30 Years of AIDS: Honoring the Past, Looking Toward the Future
June 5, 2011, marked the passing of 30 years since AIDS was first recognized as a public health concern in a 1981 article published in a Morbidity and Mortality Weekly Report1 about a handful of gay men in several large cities who contracted rare infections. Several had died. A year later, the disease had a name—acquired immunodeficiency syndrome, or AIDS—and was on its way to becoming a global pandemic. Today, the disease has claimed approximately 25 million lives worldwide.2
In the United States, more than 600,000 people have died of AIDS as of June 3, 2011, most of them gay men and people of color.3,4 At least 20 percent of the more than 1.1 million people living with HIV in the United States are unaware of their status, fueling the number of HIV infections that occur annually.5,6,7
Despite the losses and continued challenges, the AIDS epidemic has led to innovations in prevention, treatment, and care and new approaches with Federal, State, and local collaboration that enabled communities to cope with the epidemic in ways that met their specific needs. These innovations helped mitigate the impact of the epidemic since it began. The following examples illustrate how the effort to fight the HIV/AIDS epidemic has been like that of no other public health crisis.
- Establishment of and investment in community agencies, across the Nation. Community-based organizations and gay activists helped develop the first support and care protocols for AIDS patients and were integral to initiating HRSA's first AIDS Service Demonstration Grants. Today, a national network of HIV/AIDS clinics and other agencies are providing comprehensive care to people living with HIV/AIDS.
- Increased training for service providers. In 1987 the AIDS Education and Training Centers were launched to increase the number of providers able—and willing—to treat people living with HIV/AIDS.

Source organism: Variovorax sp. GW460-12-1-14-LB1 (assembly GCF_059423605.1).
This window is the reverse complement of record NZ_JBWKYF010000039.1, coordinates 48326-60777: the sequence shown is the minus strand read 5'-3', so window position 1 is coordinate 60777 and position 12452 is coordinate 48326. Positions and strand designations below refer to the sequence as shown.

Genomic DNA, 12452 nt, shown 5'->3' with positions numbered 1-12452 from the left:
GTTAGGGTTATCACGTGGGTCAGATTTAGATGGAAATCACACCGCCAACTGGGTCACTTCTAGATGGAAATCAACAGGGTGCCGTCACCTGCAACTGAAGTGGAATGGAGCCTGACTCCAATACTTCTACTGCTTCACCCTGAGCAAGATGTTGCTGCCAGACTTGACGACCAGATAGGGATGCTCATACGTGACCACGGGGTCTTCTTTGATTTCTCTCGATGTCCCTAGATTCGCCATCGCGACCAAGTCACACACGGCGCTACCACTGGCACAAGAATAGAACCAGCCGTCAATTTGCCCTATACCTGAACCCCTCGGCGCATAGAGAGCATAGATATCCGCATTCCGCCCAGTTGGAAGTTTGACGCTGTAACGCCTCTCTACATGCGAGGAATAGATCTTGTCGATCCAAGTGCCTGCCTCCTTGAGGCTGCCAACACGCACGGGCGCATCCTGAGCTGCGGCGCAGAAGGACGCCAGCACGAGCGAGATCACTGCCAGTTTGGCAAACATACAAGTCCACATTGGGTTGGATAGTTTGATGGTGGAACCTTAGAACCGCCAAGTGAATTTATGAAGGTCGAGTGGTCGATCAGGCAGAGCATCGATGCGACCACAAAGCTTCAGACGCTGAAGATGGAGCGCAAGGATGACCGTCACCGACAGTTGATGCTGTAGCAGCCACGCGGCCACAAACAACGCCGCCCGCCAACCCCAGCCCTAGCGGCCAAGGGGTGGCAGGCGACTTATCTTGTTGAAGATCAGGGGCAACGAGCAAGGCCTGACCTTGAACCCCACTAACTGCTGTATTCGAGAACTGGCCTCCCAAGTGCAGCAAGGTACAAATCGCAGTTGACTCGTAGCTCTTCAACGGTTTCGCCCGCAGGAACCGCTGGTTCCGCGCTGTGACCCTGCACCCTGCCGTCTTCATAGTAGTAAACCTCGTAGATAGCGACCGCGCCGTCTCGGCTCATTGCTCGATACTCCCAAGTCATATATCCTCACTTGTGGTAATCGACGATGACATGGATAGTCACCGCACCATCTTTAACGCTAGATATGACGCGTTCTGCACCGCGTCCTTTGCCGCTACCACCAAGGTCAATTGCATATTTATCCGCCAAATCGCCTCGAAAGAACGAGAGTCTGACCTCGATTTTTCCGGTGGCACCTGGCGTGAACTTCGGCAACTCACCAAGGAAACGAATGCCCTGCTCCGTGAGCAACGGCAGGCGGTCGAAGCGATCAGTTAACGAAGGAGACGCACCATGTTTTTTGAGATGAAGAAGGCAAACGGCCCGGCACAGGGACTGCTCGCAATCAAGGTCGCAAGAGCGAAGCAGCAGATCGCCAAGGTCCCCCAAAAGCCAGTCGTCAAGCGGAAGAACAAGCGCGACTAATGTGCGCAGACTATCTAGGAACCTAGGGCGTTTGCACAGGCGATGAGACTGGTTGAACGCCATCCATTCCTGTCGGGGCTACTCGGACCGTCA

- Development of AIDS drugs, starting with AZT (zidovudine) in 1986 and then highly active antiretroviral therapy (HAART) in 1995, which has dramatically reduced AIDS mortality. In 1994, thanks to the ACTG-076 study, AZT was also found to decrease the spread of HIV from pregnant or nursing mothers to infants, and HRSA quickly disseminated the study findings and provisions for administering HAART in HRSA-funded health care programs.
- Technical advances. Recognizing the importance of not only technological advances but also patient access to care, HRSA expanded earlier HIV/AIDS medication assistance under the AIDS Drug Assistance Program on the heels of HAART's development, providing $52 million dollars in 1995 toward getting people the medications they needed. ADAP funding has grown tremendously since then, although needs still exist.
- Federal intervention. The Ryan White HIV/AIDS Program, established in 1990, bolstered the local response to HIV/AIDS nationwide and helped link hundreds of thousands of people living with and affected by HIV/AIDS to core medical and support services. An integrated health system, the Program will be further bolstered by the implementation of the Patient Protection and Affordable Care Act (Pub.L. 111–148) in 2014 and the positive outcomes as a result of the ongoing rollout of the National HIV/AIDS Strategy.8,9,10,11
- Basic research. Recent advancements in research on microbicides, pre- and post-exposure prophylaxis, HIV vaccines, and stem-cell transplants could yield additional treatments in the near future.12,13